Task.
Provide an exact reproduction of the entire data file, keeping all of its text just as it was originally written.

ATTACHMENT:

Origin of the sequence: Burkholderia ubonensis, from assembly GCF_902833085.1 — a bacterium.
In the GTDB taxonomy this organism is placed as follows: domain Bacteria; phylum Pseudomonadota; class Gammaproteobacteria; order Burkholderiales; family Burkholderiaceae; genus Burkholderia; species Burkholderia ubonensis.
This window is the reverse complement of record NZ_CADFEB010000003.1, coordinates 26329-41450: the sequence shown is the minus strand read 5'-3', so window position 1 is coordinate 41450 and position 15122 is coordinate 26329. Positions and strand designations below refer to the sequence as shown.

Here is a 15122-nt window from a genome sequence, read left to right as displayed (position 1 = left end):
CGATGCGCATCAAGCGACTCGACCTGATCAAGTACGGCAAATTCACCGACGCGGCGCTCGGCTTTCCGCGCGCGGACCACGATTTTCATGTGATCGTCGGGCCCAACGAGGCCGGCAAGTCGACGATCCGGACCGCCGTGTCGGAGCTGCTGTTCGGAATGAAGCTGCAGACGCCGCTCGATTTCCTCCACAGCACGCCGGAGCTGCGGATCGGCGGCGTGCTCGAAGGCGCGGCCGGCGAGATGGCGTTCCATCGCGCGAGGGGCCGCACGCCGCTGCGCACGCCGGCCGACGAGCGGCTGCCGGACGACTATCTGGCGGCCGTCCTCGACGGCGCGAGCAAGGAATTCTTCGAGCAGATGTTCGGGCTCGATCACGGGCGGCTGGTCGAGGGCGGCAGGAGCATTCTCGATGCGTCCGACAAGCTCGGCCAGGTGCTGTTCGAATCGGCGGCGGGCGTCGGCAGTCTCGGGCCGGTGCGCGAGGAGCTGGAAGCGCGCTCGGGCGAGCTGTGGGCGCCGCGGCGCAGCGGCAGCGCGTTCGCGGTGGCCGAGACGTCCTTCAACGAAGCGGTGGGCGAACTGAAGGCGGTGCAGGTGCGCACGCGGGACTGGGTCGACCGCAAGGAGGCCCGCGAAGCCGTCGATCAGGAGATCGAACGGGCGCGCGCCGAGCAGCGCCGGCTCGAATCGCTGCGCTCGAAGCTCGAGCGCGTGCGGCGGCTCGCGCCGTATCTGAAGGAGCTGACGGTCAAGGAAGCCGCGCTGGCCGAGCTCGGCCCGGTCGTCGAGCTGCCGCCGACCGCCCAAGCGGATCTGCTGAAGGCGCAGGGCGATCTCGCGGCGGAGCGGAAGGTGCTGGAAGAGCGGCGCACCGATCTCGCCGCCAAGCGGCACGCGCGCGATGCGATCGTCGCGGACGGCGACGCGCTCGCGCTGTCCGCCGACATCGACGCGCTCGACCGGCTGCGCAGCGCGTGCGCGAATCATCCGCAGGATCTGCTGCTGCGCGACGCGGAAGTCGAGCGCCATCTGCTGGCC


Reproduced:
Origin of the sequence: Burkholderia ubonensis, from assembly GCF_902833085.1 — a bacterium.
In the GTDB taxonomy this organism is placed as follows: domain Bacteria; phylum Pseudomonadota; class Gammaproteobacteria; order Burkholderiales; family Burkholderiaceae; genus Burkholderia; species Burkholderia ubonensis.
This window is the reverse complement of record NZ_CADFEB010000003.1, coordinates 26329-41450: the sequence shown is the minus strand read 5'-3', so window position 1 is coordinate 41450 and position 15122 is coordinate 26329. Positions and strand designations below refer to the sequence as shown.

Here is a 15122-nt window from a genome sequence, read left to right as displayed (position 1 = left end):
CGATGCGCATCAAGCGACTCGACCTGATCAAGTACGGCAAATTCACCGACGCGGCGCTCGGCTTTCCGCGCGCGGACCACGATTTTCATGTGATCGTCGGGCCCAACGAGGCCGGCAAGTCGACGATCCGGACCGCCGTGTCGGAGCTGCTGTTCGGAATGAAGCTGCAGACGCCGCTCGATTTCCTCCACAGCACGCCGGAGCTGCGGATCGGCGGCGTGCTCGAAGGCGCGGCCGGCGAGATGGCGTTCCATCGCGCGAGGGGCCGCACGCCGCTGCGCACGCCGGCCGACGAGCGGCTGCCGGACGACTATCTGGCGGCCGTCCTCGACGGCGCGAGCAAGGAATTCTTCGAGCAGATGTTCGGGCTCGATCACGGGCGGCTGGTCGAGGGCGGCAGGAGCATTCTCGATGCGTCCGACAAGCTCGGCCAGGTGCTGTTCGAATCGGCGGCGGGCGTCGGCAGTCTCGGGCCGGTGCGCGAGGAGCTGGAAGCGCGCTCGGGCGAGCTGTGGGCGCCGCGGCGCAGCGGCAGCGCGTTCGCGGTGGCCGAGACGTCCTTCAACGAAGCGGTGGGCGAACTGAAGGCGGTGCAGGTGCGCACGCGGGACTGGGTCGACCGCAAGGAGGCCCGCGAAGCCGTCGATCAGGAGATCGAACGGGCGCGCGCCGAGCAGCGCCGGCTCGAATCGCTGCGCTCGAAGCTCGAGCGCGTGCGGCGGCTCGCGCCGTATCTGAAGGAGCTGACGGTCAAGGAAGCCGCGCTGGCCGAGCTCGGCCCGGTCGTCGAGCTGCCGCCGACCGCCCAAGCGGATCTGCTGAAGGCGCAGGGCGATCTCGCGGCGGAGCGGAAGGTGCTGGAAGAGCGGCGCACCGATCTCGCCGCCAAGCGGCACGCGCGCGATGCGATCGTCGCGGACGGCGACGCGCTCGCGCTGTCCGCCGACATCGACGCGCTCGACCGGCTGCGCAGCGCGTGCGCGAATCATCCGCAGGATCTGCTGCTGCGCGACGCGGAAGTCGAGCGCCATCTGCTGGCC